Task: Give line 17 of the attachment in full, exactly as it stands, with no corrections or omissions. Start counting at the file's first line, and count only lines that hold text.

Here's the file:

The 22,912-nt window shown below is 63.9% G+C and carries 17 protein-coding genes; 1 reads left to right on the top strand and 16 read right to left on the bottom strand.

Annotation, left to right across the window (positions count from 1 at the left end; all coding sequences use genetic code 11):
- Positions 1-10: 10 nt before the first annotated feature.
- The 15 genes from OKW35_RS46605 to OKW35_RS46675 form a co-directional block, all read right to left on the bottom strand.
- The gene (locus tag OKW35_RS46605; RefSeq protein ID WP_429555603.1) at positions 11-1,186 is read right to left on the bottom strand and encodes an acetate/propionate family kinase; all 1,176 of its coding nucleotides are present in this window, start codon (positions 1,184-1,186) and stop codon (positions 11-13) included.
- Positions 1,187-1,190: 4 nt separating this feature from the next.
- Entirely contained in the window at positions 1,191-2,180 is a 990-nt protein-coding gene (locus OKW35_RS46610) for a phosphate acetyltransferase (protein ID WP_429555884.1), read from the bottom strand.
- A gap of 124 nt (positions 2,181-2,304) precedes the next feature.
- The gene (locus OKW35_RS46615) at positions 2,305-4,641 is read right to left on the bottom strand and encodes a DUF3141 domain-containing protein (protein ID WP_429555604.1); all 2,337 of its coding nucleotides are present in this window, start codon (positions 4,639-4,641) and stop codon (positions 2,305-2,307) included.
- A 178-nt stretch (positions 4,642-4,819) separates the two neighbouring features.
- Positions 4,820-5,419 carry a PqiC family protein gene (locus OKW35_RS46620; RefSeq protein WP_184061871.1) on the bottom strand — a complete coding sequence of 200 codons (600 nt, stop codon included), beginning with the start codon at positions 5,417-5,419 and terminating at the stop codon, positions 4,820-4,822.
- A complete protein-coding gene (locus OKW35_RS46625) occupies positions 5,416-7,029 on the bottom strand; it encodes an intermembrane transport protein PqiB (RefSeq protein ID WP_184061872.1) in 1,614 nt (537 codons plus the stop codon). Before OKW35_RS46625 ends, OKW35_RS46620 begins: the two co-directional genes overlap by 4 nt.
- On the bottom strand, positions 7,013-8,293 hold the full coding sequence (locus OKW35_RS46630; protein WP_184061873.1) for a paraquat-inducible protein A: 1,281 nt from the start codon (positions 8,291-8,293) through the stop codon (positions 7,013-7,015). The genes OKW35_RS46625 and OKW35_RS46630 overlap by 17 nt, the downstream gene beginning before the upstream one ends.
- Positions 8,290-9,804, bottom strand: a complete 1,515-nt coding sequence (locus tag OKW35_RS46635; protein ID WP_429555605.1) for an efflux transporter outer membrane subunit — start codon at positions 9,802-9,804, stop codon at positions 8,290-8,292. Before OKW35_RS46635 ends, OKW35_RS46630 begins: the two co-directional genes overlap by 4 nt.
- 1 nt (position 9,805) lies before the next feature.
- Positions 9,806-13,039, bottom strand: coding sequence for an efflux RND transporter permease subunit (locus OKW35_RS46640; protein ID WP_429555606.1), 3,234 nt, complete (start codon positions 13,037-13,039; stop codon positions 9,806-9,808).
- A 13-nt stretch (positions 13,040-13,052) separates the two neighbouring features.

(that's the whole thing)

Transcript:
- A 13-nt stretch (positions 13,040-13,052) separates the two neighbouring features.